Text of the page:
Youths who experience homelessness are at high risk of victimization, yet little is known about school violence in the context of students experiencing homelessness. Specifically, limited research has considered different subgroups of students experiencing homelessness according to the McKinney-Vento Homeless Assistance Act (nonsheltered, sheltered, doubled up) in comparison with nonhomeless students. Using a representative sample ofCalifornia public high school students (N = 390,028), authors applied bivariate and multivariate analyses to examine differences among nonsheltered, sheltered, and doubled-up students experiencing homelessness regarding levels of discriminatory bullying, behavioral victimization, and weapon victimization at school. Findings show that students experiencing homelessness across all subgroups are at high risk of experiencing school violence. The severity of findings and differences among subgroups emphasize the need to develop school-based responses for each subgroup. Providers serving youths experiencing homelessness are encouraged to consider schools as a site for prevention and intervention for this population.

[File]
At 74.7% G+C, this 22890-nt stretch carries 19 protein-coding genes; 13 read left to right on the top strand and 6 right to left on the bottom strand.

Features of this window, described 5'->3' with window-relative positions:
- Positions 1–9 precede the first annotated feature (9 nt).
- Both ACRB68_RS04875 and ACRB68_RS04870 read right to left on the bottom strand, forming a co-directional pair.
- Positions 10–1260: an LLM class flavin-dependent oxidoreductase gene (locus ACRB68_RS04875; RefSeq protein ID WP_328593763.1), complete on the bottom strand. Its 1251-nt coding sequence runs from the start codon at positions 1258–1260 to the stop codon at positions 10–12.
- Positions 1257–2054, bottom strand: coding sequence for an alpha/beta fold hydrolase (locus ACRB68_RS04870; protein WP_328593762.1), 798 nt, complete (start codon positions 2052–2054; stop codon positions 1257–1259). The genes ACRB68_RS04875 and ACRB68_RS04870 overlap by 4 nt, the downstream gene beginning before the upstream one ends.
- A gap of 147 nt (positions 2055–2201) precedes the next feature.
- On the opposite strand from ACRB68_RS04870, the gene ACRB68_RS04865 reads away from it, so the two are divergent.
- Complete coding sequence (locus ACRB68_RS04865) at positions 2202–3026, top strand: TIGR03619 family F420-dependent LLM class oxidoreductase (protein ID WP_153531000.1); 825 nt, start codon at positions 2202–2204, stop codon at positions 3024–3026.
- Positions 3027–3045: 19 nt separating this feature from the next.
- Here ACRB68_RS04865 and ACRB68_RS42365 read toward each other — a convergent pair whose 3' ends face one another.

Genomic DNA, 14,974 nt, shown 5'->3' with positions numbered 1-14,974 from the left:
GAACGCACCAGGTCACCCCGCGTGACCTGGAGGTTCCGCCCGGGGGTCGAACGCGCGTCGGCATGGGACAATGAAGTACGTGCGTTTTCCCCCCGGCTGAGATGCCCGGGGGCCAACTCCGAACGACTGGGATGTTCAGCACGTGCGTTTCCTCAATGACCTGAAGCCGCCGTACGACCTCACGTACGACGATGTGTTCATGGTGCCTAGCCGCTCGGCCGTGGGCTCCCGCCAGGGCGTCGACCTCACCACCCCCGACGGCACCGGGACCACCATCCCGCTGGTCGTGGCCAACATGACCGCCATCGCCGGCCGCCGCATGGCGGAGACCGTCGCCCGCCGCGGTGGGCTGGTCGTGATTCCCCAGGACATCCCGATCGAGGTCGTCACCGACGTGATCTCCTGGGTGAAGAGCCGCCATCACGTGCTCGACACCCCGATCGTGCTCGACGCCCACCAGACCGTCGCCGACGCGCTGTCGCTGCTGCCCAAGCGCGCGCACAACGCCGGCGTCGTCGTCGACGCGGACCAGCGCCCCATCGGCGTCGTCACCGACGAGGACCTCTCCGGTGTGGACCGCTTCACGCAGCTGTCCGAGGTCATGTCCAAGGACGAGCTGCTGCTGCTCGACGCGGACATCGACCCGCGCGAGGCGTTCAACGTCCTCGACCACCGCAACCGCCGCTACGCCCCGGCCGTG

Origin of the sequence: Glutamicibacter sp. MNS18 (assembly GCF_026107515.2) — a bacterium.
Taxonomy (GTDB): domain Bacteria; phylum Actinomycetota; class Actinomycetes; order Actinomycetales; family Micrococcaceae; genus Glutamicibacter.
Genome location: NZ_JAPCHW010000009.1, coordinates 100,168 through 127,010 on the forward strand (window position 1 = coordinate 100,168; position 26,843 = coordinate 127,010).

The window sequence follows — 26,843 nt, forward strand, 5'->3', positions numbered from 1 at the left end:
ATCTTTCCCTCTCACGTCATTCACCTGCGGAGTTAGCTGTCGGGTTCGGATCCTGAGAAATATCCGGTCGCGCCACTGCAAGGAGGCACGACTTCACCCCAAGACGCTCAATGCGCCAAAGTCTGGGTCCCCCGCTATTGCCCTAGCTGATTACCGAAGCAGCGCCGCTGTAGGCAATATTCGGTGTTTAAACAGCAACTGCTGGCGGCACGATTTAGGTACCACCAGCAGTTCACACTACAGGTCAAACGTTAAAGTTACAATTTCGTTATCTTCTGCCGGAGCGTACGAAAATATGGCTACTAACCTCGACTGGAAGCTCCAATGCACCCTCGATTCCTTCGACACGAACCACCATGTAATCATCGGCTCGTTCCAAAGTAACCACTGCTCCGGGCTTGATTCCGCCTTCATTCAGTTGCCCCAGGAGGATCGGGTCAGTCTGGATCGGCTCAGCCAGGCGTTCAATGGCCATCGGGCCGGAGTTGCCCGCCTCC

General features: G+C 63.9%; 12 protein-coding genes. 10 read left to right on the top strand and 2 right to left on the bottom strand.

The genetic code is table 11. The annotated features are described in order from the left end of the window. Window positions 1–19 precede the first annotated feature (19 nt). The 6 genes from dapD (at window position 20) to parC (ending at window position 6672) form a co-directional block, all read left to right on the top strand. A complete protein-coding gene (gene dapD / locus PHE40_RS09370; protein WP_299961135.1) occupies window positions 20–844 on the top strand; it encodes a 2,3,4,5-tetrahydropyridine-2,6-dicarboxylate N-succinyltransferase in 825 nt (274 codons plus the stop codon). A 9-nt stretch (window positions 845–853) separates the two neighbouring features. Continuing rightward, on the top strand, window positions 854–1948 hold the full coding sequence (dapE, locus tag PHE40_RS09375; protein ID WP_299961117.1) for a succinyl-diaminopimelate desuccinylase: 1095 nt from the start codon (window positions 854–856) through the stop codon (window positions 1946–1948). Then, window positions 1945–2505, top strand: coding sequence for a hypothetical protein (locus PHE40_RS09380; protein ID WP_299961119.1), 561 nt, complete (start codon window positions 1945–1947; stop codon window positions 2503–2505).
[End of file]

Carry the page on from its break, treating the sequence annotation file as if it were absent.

Áreas temáticas de ASJC Scopus
- Sociología y ciencias políticas